The controversial One Newark plan for reorganizing New Jersey’s largest school district has not been short of public forums, with local meetings around the city sparking acrimonious debate for months.
Now the plan that calls for the closing and consolidation of a half-dozen schools and the potential layoff of hundreds of teachers will get its formal hearing in Trenton -- and maybe before no more sympathetic an audience.
The legislature’s Joint Committee on the Public Schools will host a hearing on Tuesday morning to hear testimony on the One Newark plan.
It will be the committee’s first meeting of the new session, with the chief order of business to name officers and various subcommittees.
But the One Newark discussion will be the highlight event, with a number of critics among the invited guests, and committee members already raising questions and concerns.
The committee has invited a range of speakers, including the chair of the local School Advisory Board, Antoinette Baskerville Richardson. It will also hear from union leaders and academic and legal experts who have been critical of the state’s operation of the district.
The hearing may be short of defenders of Anderson’s plan. Officials of the state Department of Education are not expected to testify, and a spokesman for state-appointed superintendent Cami Anderson could not confirm whether she or her staff would attend.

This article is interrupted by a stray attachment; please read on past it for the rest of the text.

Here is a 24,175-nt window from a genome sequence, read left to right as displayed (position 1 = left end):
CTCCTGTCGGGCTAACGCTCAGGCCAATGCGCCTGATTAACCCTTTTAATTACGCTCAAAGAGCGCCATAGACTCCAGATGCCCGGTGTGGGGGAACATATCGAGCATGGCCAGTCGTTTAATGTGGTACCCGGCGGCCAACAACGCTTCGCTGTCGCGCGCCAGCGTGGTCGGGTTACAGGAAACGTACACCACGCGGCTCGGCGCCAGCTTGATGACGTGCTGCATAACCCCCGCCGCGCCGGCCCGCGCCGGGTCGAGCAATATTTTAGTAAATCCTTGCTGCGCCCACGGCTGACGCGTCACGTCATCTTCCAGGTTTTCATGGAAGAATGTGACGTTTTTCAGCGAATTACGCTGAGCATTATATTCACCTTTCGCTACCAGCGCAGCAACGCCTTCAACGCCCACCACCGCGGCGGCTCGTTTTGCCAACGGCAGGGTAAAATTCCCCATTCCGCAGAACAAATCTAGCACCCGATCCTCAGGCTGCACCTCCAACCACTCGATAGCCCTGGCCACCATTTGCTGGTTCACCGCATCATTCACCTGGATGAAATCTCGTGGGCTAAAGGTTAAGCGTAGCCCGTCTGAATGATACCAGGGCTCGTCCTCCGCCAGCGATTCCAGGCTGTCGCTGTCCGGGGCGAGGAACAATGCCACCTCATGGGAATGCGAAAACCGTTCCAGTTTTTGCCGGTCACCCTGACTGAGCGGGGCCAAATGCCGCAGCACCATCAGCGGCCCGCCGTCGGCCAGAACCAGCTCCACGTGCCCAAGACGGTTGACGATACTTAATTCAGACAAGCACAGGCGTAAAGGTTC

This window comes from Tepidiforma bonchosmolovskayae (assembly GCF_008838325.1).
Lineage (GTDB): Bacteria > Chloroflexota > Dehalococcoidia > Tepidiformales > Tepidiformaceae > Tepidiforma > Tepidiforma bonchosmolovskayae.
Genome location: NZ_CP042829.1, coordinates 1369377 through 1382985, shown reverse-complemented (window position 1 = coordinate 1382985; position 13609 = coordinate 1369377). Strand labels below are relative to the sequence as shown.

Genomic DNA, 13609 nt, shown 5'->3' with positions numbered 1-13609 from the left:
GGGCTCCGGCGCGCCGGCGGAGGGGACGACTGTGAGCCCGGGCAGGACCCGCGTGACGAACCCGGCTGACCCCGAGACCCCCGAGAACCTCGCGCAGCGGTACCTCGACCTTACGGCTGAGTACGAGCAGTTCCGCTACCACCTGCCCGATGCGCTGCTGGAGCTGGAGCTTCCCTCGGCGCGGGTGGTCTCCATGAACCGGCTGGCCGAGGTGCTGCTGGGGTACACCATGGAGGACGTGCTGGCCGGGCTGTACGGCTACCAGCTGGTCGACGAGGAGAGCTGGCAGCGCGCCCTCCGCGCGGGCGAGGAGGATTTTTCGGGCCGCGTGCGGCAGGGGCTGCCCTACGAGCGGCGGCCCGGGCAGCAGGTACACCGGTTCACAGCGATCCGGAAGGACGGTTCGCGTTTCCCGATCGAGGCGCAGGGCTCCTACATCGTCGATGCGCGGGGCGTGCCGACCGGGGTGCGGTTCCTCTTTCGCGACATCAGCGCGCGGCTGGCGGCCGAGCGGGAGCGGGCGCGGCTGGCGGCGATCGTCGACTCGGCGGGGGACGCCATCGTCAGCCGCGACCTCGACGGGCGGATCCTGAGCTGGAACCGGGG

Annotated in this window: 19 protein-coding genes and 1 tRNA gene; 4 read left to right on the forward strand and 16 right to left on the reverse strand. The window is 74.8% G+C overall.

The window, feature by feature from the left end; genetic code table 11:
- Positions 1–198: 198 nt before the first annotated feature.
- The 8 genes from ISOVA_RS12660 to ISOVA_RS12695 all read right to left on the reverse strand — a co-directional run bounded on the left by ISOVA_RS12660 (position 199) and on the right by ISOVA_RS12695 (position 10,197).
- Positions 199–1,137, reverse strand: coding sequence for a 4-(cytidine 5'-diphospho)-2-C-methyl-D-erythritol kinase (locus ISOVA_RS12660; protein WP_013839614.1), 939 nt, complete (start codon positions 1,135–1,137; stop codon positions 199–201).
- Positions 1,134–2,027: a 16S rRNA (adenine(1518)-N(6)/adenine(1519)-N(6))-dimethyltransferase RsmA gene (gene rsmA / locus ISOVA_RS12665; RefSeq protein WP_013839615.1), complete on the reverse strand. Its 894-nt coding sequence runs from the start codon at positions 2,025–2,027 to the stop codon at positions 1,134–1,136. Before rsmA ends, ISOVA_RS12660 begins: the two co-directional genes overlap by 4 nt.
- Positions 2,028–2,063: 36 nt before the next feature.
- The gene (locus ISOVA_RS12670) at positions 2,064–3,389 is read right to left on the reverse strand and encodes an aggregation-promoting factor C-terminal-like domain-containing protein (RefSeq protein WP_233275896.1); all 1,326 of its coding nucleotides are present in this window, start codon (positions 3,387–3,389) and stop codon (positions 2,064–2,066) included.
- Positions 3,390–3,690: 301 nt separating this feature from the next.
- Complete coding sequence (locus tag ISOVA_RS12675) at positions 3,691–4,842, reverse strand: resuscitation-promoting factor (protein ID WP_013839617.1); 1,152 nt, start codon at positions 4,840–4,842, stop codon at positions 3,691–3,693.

At the center of the debate has been the extensive plansto drastically reorganize the district, including the turnover of four schools to charter operators.
More recently, Anderson sparked a new furor with her request to the state to waive seniority rules in the layoff of as many as 1,000 teachers in the next three years to address shrinking enrollments.
The district provided a copy of thelast week.
The plans have already drawn intense protest from state legislators, including members of the joint committee. State Sen. Ronald Rice (D-Essex) has led the push-back in the Legislature against Newark’s planned school closings, sponsoring a bill that would add an extensive public process to any closure statewide. Rice is the past chairman and leading voice on the Joint Committee.
And state Sen. Teresa Ruiz (D-Essex) has crafted a resolution that passed both the Senate and Assembly objecting to the waiver request as counter to the state law that protects seniority rights. Ruiz is also a member of the Joint Committee.